When I found out Romalyn Tilghman’s book was inspired by Carnegie libraries, I had to feature it. For the curious, here’s some background on Carnegie libraries.

Andrew Carnegie funded fifty-nine public libraries in Kansas in the early 20th century but it was frontier women who organized waffle suppers, minstrel shows, and women’s baseball games to buy books to fill them.

Now, a century later, Angelina returns to her father’s hometown of New Hope to complete her dissertation on the Carnegie libraries, just as Traci and Gayle arrive in town – Traci as an artist-in-residence at the renovated Carnegie Arts Center and Gayle as a refugee whose neighboring town, Prairie Hill, has just been destroyed by a tornado.

The discovery of an old journal inspires the women to create a library and arts center as the first act of rebuilding Prairie Hill after the tornado. As they work together to raise money for the center, Traci reveals her enormous heart, Angelina discovers that problem-solving is more valuable than her PhD, and Gayle demonstrates that courage is not about waiting out a storm but building a future.

Can you tell us more about your time with the National Endowment for the Arts? In what ways do you feel the arts benefit people in their daily lives?

My time with the National Endowment for the Arts was beyond fabulous, maybe the best job that ever existed. I served as a liaison between the chairman’s office and the field. First, I was based in the Midwest, serving a region from Minnesota to Texas; then I moved West to serve on the Pacific Rim, including Hawaii and Alaska as well as California, Washington, and Oregon. I spent my life meeting regional artists and those supporting them. I made frequent trips to DC, sat in on discipline panel and National Council meetings with some of the most extraordinary, committed, and articulate artists in the world.

Behind the glamour was hard work and a wicked travel schedule as we tried to figure out how to stretch limited federal dollars to do the most good. (The NEA has never cost the individual taxpayer more than the price of a postage stamp.) One of the things its critics don’t realize is that the NEA is about ACCESS to the arts as much as it is about creation. Throughout this country, you’ll see artists in schools, murals in neighborhoods, new plays being produced in small theaters, thanks to the NEA. Fifty years from now, I think the NEA will be lauded for the support it gave to diverse voices of a variety of ethnicity, geography, and sexual preferences, further defining the essence of our great country. Its work has permeated our rural towns and inner city neighborhoods, stretching our imaginations. A life without music or dance or literature or a photograph of beauty is a drab life indeed.

Indeed it is. What great work you’ve done to spread creativity. You also have a long history with and love of Carnegie libraries. What was your process of building the story of TO THE STARS THROUGH DIFFICULTIES around these libraries?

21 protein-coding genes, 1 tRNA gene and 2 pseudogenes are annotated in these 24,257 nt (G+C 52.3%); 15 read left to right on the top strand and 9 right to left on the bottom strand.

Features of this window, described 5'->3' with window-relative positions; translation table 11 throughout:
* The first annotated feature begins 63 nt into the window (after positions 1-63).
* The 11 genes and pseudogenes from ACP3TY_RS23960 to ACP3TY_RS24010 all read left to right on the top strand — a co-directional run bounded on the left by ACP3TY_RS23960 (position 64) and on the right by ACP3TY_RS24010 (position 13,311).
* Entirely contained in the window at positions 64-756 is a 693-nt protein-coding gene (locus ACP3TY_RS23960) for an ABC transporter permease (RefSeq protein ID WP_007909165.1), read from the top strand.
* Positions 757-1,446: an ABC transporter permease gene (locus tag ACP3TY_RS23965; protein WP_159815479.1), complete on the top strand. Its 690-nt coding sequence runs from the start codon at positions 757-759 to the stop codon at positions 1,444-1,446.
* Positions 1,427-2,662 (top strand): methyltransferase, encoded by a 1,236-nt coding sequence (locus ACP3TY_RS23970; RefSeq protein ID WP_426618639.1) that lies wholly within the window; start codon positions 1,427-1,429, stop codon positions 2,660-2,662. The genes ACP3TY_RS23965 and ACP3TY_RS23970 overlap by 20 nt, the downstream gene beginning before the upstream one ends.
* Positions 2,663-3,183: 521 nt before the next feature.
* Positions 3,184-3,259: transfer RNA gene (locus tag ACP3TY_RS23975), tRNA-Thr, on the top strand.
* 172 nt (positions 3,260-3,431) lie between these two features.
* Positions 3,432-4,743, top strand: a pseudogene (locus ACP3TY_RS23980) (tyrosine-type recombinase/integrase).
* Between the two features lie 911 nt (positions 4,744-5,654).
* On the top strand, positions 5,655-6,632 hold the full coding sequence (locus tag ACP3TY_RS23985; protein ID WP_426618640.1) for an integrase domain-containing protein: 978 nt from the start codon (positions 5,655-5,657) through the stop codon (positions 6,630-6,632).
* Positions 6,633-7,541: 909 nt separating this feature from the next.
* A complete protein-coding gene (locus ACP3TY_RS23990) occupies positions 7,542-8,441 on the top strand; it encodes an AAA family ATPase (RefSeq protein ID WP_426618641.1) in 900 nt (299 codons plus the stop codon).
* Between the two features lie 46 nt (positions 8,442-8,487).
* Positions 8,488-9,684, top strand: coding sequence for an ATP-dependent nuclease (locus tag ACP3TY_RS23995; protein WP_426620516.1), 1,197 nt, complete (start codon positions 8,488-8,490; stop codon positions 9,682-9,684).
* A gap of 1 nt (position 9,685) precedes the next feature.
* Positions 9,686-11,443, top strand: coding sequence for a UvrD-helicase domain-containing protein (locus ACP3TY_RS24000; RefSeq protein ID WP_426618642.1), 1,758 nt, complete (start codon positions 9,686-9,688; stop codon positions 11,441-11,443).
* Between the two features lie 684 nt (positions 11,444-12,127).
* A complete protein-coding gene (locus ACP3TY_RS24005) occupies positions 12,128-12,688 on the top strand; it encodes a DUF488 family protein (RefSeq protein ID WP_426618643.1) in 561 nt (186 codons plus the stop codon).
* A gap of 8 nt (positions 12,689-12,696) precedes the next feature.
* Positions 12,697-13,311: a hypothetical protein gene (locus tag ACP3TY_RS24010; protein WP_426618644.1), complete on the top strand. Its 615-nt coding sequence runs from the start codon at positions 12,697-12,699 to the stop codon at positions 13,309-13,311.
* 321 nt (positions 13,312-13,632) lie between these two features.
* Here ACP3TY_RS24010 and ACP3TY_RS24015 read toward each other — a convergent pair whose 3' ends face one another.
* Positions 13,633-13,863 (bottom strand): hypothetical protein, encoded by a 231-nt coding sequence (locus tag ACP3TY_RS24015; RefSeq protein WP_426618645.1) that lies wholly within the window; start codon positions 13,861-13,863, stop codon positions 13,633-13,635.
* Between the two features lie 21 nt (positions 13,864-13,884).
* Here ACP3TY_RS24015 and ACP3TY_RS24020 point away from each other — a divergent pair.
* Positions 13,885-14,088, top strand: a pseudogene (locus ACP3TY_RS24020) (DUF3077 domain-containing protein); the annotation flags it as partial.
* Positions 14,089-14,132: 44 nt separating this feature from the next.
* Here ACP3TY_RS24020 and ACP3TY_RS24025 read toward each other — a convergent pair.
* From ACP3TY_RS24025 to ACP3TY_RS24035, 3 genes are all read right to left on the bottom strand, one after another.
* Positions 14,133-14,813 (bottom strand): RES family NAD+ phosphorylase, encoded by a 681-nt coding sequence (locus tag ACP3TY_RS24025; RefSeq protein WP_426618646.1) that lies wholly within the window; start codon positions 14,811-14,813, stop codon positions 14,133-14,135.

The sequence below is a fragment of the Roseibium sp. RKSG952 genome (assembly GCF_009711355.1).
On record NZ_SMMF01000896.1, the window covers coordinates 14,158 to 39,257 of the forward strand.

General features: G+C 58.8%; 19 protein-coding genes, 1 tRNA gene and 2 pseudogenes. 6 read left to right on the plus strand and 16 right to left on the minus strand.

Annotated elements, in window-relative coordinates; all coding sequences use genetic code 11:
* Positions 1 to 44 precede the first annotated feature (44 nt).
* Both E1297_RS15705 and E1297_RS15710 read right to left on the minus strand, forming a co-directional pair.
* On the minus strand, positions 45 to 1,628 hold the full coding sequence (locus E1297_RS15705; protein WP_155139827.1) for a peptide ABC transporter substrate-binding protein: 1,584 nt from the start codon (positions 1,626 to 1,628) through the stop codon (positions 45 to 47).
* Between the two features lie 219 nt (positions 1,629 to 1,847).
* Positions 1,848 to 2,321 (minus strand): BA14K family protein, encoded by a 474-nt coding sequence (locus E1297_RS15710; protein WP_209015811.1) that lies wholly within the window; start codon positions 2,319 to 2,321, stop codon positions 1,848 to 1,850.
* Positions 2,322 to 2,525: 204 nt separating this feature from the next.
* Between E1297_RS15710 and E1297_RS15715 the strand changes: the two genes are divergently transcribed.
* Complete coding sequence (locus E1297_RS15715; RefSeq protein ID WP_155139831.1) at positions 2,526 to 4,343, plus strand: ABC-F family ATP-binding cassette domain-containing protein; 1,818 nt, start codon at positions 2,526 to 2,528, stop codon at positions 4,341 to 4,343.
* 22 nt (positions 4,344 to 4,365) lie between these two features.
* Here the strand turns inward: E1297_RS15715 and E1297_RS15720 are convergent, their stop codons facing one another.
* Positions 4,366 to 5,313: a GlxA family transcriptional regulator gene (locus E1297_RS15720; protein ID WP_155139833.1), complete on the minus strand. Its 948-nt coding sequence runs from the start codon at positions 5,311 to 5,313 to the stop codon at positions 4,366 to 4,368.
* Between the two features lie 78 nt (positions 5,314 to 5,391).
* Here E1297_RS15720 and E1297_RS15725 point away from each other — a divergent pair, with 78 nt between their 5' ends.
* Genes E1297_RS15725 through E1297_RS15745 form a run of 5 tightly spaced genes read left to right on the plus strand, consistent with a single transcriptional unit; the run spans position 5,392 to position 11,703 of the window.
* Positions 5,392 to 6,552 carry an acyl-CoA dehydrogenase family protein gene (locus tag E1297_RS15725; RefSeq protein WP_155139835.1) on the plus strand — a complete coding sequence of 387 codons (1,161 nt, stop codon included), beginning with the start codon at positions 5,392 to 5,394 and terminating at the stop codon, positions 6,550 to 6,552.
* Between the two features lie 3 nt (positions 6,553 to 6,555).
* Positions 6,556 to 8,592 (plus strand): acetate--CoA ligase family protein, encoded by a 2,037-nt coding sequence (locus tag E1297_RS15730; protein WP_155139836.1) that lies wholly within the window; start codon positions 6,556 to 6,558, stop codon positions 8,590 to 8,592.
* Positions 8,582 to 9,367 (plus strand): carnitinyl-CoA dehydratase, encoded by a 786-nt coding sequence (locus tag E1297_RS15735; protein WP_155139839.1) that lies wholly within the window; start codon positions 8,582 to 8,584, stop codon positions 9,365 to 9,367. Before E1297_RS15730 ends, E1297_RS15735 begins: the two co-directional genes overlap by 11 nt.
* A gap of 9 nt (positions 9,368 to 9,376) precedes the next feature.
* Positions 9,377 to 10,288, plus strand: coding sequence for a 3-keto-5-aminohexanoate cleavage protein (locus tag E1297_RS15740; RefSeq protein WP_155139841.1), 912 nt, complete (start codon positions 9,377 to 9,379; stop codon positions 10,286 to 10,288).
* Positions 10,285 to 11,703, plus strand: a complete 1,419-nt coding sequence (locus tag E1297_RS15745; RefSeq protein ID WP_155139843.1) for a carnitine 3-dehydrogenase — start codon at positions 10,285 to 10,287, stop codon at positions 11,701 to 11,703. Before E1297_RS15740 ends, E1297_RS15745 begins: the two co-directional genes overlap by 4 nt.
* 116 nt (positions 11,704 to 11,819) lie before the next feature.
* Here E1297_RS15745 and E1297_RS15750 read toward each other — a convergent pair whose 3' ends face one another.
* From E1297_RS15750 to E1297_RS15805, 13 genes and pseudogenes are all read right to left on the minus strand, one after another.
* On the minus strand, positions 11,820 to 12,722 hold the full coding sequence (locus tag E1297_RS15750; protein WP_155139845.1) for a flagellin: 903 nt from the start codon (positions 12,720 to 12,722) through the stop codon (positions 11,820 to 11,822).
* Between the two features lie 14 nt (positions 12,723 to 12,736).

I grew up in the Carnegie library in Manhattan, KS. I started going before I learned to read and kept going until I graduated from high school. When I started working for the Association of Community Arts Councils of Kansas, I noticed Carnegie libraries sprinkled across the state, some of them being converted into arts centers. Early on, I began to see similarities between the (mostly) women I was working with and the pioneer women who’d taken the initiative to get a library into their towns. For over 30 years, I kept notes on the two eras, not sure how I would use them, but knowing the story would be of the women, their efforts, and their discovery of their own power and self-esteem in the process. Because the libraries were central, I needed Angelina, a library science PhD candidate, to provide a lot of facts. Because I wanted to show the re-purposing as an arts center, I developed Traci, the artist-in-residence. And because I wanted the issues to be as immediate as possible, I created a tornado survivor who had to start from scratch and prioritize.

The way these three characters connect definitely makes for an uplifting story. If there was anything you could tell your former writer self, what would it be and why?

Not to be afraid. Does every writer say that? I don’t regret the fulfilling career I have had, and I’m not sorry I tore up my homework and withdrew from my freshman creative writing class, because I would have missed many adventures between then and now. I have no illusions that my life would have been more glamorous or fulfilling had I spent it writing, because I know how hard the work is.  But I find myself trying to remember all the truisms I’ve preached to artists all these years. “Anything worth doing never should’ve been attempted in the first place.” “The hardest time isn’t when you’re doing the work, nor when you’ve adjusted your marketing, but when you’ve done everything right, and the payoff hasn’t come. Persistence is what separates artists from the ‘wannabes’.”

Very true! What are some of your current projects? 

My life is full of promoting the book right now. I want to stay focused enough to help it find its place in the world and to create book events that encourage people to read my book and to take their own actions in their communities. That said, I’m getting such positive reinforcement, my brain continues to play around with ideas for the next book, which may very well feature some of the same characters.

Buy: BookPassage ~ Barnes & Noble ~  IndieBound